Important Australian + International Fine Art
29 November 2007

Andrew Browne

born 1960

oil on linen

137.5 x 396.5 cm

signed, dated and inscribed with title verso: ANDREW BROWNE 2003/ ‘SEEK ALTERNATIVE ROUTE #2/ OIL ON LINEN

$25,000 - $35,000
Sold for $31,200 (inc. BP) in Auction 3 - 29 November 2007, Melbourne

Kaliman Gallery, Sydney
Private collection, Melbourne


Andrew Browne: Paintings, Kaliman Gallery, Sydney, 15 May – 7 June 2003, cat.2 (label attached verso)

Catalogue text

One of Australia's leading contemporary landscape painters, since 1981 Andrew Browne has held regular solo exhibitions in Sydney and Melbourne, participated in over fifty group shows including Black Attack, 1996 at the National Gallery of Victoria and Unpacked 2001 at the Museum of Contemporary Art, Sydney, and most notably, was honoured with a mid-career survey exhibition at the Bendigo Art Gallery, Painting Light, 1999. Indeed, reviewing his contribution to landscape painting in this country, critics have acclaimed him the heir of the Australian Impressionists with his abiding interest in the effects of light (although in Browne's case it tends to be artificial rather than natural) and his apparently unfazed acceptance of the way in which modern technologies have altered our understanding of the natural world. '...Just as Streeton and Roberts record, with a mixture of celebration and foreboding, the clearing of the Australian bush for pastoralism, so Andrew traces the post-industrial urbanisation of the land, seeming to enjoy the visual conundrums it throws up, while, at the same time, filling his pictures with a sense of gloom. It's that gloom, all those blankly impenetrable darknesses, along with the unspecific nature of the places he depicts (they could be anywhere) which is essentially romantic. What are those haloed car headlights coming to us out of the darkness but a modern manifestation of the sublime?'1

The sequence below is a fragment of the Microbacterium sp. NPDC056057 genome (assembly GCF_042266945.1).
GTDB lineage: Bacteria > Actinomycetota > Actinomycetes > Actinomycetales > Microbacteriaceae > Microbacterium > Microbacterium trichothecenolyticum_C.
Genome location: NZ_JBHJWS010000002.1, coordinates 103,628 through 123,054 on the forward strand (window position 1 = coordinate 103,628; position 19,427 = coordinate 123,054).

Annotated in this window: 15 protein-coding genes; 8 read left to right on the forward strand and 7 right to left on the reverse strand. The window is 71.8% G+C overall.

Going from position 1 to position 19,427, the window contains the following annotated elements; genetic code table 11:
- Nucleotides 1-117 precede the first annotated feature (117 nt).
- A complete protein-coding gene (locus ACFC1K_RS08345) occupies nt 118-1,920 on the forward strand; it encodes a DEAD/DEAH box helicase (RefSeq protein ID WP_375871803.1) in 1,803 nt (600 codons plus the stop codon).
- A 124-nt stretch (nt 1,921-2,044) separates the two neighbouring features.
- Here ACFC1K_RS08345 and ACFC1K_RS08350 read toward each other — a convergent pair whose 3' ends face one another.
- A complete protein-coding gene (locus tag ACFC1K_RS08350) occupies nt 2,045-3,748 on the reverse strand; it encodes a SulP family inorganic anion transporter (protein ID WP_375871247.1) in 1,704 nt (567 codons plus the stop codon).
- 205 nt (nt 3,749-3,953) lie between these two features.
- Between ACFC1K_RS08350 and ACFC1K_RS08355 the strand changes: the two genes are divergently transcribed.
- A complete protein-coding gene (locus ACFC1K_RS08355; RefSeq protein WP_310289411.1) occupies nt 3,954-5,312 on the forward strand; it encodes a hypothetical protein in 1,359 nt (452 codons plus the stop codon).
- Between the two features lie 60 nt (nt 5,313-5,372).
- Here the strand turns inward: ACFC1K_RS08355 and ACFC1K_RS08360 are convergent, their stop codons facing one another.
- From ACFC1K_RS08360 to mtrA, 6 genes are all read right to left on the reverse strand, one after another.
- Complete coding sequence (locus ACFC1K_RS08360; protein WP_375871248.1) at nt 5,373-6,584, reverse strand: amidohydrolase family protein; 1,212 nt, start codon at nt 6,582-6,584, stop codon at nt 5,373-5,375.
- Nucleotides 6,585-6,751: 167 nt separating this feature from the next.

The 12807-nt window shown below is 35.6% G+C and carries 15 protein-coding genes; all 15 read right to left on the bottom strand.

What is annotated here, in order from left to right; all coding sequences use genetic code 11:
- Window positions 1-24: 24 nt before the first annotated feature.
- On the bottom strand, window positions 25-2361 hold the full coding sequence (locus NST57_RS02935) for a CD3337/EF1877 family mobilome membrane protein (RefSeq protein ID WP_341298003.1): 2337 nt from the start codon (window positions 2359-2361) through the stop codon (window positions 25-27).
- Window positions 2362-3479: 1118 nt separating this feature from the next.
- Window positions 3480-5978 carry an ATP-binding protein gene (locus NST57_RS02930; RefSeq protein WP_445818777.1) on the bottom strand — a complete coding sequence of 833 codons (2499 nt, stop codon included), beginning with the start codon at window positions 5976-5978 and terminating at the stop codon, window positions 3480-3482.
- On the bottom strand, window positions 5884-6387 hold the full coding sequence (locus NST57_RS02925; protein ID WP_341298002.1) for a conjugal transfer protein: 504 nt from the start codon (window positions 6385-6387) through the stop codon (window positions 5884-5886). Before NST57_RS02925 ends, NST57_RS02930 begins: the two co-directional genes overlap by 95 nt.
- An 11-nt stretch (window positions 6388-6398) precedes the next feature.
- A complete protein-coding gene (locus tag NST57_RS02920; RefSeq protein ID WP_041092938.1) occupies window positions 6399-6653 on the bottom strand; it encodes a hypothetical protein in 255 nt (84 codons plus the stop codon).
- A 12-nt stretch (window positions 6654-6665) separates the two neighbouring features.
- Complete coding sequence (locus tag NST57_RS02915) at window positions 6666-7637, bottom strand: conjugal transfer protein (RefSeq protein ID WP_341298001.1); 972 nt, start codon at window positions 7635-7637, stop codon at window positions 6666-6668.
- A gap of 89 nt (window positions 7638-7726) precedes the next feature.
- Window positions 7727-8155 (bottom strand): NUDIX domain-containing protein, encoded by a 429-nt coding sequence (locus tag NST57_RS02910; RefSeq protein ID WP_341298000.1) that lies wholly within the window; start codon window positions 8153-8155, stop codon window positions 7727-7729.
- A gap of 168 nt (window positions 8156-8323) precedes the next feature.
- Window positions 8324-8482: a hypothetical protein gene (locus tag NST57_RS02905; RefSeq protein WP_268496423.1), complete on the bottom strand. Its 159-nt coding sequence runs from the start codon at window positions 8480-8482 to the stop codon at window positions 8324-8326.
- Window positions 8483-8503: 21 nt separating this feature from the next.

Thus oscillating between abstract pictorial construction and faithful portrayal, between romanticism and realism, Browne's mysterious, highly stylised paintings such as the present have won widespread recognition for the complex issues which they raise about selective vision and the nature of seeing. Although drawing inspiration from his continuing observation of the world through photography, his flawlessly painted images are far from the familiar or banal; to the contrary, in Browne's hands the ordinary becomes extraordinary as he skillfully blurs the distinction between landscape and mindscape. As Timms elucidates, his art '...says something important about the way we look at the environment, about the way our vision must always be selective, and why the distinctions we make between natural and man-made are no longer clear-cut and need to be rethought. When we look at the landscape through the window of a moving car, we may well see it selectively by mentally blocking out the road, the billboards and the light poles in order to appreciate the natural beauty of hills and trees. But, as Andrew's paintings remind us, when we do so we are creating an artifact: a nature of the mind.'2

1. Timms, P., 'Hauling Landscape Out Of The Woods', in Painting Light: Andrew Browne, Bendigo Art Gallery, Victoria, 1999, n.p.
2. ibid.